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6. Great egret
The Great Egret is a large, white bird found in many regions of the world. It has four subspecies that reside across Asia, Africa, Americas and southern Europe.
This species usually lives near bodies of water such as lakes and marshes. They are also now starting to spread into more northern areas of Europe due to climate change.
These birds have long yellow legs with an impressive wingspan for their size which allows them to soar majestically through the sky hunting for fish or amphibians in shallow waters below.
Their feathers have been used historically by Native Americans as part of traditional garments or ceremonies but this practice should be avoided today so these amazing creatures can thrive without harm from humans.Scientific classification:
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Procellariidae is a diverse family of seabirds belonging to the bird order Procellariiformes.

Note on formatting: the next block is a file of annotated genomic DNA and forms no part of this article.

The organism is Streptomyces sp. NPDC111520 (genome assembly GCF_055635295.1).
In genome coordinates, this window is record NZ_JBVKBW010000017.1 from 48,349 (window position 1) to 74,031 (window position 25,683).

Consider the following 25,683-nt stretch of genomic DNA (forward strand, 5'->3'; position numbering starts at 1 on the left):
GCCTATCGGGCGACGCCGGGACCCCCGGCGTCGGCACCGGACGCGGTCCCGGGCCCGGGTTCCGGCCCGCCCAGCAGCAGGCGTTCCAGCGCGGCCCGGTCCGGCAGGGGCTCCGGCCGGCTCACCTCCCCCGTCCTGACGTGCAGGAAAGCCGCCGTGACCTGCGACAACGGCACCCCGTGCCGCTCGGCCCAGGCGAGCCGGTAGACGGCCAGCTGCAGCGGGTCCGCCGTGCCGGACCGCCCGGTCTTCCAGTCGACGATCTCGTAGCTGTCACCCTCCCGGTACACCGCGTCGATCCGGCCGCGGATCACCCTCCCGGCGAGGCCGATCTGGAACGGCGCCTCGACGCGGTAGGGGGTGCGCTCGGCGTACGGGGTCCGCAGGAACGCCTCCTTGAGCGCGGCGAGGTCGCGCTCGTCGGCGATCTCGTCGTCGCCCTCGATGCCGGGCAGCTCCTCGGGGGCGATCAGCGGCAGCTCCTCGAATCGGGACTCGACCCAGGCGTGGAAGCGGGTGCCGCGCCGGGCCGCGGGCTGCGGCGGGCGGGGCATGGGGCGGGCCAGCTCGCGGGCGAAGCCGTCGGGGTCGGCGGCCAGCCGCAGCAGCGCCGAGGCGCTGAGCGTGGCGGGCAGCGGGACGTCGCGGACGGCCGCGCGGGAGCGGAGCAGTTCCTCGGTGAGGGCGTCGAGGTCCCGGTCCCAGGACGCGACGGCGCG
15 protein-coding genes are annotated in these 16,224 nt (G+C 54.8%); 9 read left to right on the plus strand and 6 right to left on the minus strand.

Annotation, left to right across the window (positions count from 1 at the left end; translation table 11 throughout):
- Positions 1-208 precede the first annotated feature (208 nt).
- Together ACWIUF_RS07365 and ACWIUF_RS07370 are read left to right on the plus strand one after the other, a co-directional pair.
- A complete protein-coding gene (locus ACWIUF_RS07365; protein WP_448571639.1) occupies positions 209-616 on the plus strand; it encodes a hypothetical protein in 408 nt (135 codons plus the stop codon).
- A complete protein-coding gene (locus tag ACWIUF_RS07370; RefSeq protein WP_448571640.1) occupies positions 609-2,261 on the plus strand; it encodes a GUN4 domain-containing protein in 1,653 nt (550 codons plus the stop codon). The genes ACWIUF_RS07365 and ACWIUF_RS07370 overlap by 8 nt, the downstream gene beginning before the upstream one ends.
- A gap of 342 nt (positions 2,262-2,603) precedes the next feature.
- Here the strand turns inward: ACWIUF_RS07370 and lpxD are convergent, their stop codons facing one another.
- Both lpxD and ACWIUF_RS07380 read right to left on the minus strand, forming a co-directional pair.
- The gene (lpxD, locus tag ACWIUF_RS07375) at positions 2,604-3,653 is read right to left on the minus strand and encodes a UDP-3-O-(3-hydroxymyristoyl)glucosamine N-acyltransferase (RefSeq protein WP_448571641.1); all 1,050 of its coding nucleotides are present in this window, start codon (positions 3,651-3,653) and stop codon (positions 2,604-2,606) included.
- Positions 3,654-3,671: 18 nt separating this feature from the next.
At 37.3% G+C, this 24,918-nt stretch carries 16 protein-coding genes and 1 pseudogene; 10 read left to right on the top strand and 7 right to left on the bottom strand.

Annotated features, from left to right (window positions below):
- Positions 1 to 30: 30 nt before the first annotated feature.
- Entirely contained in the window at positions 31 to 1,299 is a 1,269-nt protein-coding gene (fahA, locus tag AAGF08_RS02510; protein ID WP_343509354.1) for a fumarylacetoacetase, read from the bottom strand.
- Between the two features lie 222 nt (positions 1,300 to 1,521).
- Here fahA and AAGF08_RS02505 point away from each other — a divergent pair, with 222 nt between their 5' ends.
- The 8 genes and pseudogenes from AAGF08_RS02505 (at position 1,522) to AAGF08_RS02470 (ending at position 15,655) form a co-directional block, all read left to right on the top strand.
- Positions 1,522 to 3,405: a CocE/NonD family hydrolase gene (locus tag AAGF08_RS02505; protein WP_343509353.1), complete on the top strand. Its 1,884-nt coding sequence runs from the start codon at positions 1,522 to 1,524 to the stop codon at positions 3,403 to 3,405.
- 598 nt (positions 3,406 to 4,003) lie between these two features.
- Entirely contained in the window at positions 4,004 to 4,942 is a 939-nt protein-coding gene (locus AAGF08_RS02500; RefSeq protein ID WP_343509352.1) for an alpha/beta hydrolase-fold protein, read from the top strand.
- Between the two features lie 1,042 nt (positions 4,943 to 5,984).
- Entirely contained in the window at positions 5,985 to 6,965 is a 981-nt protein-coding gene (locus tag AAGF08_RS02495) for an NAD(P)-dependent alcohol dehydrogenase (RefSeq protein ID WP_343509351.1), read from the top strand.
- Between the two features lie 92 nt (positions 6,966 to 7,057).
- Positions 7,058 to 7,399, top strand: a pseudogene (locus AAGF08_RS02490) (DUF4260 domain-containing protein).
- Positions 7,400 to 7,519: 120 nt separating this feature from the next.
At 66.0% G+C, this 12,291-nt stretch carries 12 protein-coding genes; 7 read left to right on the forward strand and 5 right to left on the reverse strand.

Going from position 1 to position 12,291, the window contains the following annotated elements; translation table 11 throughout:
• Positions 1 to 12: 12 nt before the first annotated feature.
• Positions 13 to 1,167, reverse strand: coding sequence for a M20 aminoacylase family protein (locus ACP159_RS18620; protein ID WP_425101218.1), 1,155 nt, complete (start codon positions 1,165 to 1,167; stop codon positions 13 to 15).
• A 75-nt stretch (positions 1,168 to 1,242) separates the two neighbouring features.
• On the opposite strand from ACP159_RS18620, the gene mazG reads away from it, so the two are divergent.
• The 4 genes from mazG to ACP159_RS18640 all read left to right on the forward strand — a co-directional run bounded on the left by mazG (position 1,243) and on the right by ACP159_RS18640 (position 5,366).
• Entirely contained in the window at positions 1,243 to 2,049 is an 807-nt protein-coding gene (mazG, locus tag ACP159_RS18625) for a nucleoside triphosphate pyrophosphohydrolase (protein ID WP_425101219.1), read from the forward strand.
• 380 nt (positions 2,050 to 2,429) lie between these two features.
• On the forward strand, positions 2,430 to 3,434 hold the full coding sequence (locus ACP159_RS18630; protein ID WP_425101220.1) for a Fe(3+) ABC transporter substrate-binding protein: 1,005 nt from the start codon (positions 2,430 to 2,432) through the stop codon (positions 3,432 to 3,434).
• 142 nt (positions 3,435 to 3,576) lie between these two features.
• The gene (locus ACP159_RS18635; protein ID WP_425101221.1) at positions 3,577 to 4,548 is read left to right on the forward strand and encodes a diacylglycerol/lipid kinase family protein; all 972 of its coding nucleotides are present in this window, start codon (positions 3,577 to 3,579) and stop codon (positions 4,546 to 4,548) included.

These birds are commonly referred to as tubenoses and include fulmarine petrels, gadfly petrels, diving petrels, prions, and shearwaters.
They range in size from the small storm-petrel which measures around 18cm long to the giant albatross which can reach up to 3 meters in length.
Generally found near oceans or coasts where they feed on fish as well as squid and other marine life depending on species.
Many procellariids will also nest inland during breeding season before returning back out at sea for most of their lives.